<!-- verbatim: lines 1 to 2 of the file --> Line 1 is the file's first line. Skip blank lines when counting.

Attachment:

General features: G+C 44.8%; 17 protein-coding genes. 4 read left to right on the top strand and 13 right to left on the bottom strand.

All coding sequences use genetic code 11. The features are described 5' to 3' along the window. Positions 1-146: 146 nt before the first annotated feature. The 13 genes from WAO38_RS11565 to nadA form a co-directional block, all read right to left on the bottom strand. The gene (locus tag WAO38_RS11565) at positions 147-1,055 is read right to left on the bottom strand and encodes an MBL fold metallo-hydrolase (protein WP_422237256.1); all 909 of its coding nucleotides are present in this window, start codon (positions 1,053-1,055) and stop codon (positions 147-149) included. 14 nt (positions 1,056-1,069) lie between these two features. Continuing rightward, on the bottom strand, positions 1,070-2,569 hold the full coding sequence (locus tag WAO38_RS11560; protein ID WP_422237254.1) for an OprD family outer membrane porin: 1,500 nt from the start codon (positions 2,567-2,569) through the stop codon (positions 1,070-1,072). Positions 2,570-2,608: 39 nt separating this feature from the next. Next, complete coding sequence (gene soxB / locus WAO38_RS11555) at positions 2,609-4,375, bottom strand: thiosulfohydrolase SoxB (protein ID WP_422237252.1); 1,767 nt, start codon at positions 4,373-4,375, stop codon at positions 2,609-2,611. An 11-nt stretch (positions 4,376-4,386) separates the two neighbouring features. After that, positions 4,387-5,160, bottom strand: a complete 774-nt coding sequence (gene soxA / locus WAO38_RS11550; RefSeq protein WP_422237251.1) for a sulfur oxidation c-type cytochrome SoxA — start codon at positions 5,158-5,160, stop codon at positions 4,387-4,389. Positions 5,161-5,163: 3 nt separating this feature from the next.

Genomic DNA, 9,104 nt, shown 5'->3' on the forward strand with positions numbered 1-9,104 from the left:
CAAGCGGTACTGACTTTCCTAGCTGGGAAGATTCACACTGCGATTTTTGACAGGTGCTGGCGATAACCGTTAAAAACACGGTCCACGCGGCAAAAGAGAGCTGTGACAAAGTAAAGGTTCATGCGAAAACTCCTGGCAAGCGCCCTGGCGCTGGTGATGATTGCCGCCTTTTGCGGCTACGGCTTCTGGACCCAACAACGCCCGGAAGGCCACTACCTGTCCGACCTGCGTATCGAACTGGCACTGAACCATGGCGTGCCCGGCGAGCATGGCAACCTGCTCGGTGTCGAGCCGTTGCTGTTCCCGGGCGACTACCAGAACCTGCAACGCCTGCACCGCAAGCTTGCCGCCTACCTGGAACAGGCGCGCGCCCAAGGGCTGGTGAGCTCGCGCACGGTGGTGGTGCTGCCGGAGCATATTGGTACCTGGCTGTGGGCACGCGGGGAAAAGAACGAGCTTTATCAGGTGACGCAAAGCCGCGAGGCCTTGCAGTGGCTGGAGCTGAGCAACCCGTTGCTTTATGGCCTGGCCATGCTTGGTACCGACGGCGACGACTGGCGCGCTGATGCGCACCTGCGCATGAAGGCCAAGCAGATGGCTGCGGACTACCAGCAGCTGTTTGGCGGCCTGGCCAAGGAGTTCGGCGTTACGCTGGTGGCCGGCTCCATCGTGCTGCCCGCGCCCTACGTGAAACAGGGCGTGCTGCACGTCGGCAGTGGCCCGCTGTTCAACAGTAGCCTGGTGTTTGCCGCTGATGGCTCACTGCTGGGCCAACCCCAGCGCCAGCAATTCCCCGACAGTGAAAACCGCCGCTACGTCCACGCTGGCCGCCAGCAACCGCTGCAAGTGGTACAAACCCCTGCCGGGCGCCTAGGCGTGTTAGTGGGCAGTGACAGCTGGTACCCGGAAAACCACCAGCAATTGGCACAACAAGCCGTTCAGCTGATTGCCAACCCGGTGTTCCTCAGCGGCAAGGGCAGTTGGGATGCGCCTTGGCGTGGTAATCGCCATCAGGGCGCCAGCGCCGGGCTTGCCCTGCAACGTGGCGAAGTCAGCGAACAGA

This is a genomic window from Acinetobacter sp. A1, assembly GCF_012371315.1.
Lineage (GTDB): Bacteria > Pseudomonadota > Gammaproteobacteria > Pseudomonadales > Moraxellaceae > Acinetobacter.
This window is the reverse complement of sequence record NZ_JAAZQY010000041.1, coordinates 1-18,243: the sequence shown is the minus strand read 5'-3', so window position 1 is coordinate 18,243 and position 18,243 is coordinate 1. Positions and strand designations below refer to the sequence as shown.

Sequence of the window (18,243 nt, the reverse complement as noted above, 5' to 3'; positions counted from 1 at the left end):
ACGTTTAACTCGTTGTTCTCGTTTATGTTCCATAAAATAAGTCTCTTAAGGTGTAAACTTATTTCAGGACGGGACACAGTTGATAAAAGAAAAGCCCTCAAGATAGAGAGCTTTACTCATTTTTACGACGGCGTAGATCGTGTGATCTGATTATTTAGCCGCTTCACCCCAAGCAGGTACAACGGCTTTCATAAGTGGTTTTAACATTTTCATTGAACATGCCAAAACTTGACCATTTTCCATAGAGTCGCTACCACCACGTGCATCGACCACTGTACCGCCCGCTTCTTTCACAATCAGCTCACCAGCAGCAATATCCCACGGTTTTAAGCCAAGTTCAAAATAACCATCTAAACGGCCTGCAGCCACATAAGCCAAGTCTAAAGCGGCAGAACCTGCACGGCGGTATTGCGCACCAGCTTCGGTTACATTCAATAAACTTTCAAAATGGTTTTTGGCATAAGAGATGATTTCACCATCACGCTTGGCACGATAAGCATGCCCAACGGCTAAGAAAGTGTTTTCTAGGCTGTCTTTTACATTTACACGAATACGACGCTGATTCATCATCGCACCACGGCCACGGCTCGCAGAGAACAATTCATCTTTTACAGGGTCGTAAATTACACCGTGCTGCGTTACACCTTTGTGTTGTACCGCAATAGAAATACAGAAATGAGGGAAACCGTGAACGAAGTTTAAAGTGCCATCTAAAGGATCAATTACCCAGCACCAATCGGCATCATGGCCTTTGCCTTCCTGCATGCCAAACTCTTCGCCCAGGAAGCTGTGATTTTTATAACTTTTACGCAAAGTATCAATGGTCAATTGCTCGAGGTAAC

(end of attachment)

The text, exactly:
General features: G+C 44.8%; 17 protein-coding genes. 4 read left to right on the top strand and 13 right to left on the bottom strand.

All coding sequences use genetic code 11. The features are described 5' to 3' along the window. Positions 1-146: 146 nt before the first annotated feature. The 13 genes from WAO38_RS11565 to nadA form a co-directional block, all read right to left on the bottom strand. The gene (locus tag WAO38_RS11565) at positions 147-1,055 is read right to left on the bottom strand and encodes an MBL fold metallo-hydrolase (protein WP_422237256.1); all 909 of its coding nucleotides are present in this window, start codon (positions 1,053-1,055) and stop codon (positions 147-149) included. 14 nt (positions 1,056-1,069) lie between these two features. Continuing rightward, on the bottom strand, positions 1,070-2,569 hold the full coding sequence (locus tag WAO38_RS11560; protein ID WP_422237254.1) for an OprD family outer membrane porin: 1,500 nt from the start codon (positions 2,567-2,569) through the stop codon (positions 1,070-1,072). Positions 2,570-2,608: 39 nt separating this feature from the next. Next, complete coding sequence (gene soxB / locus WAO38_RS11555) at positions 2,609-4,375, bottom strand: thiosulfohydrolase SoxB (protein ID WP_422237252.1); 1,767 nt, start codon at positions 4,373-4,375, stop codon at positions 2,609-2,611. An 11-nt stretch (positions 4,376-4,386) separates the two neighbouring features. After that, positions 4,387-5,160, bottom strand: a complete 774-nt coding sequence (gene soxA / locus WAO38_RS11550; RefSeq protein WP_422237251.1) for a sulfur oxidation c-type cytochrome SoxA — start codon at positions 5,158-5,160, stop codon at positions 4,387-4,389. Positions 5,161-5,163: 3 nt separating this feature from the next.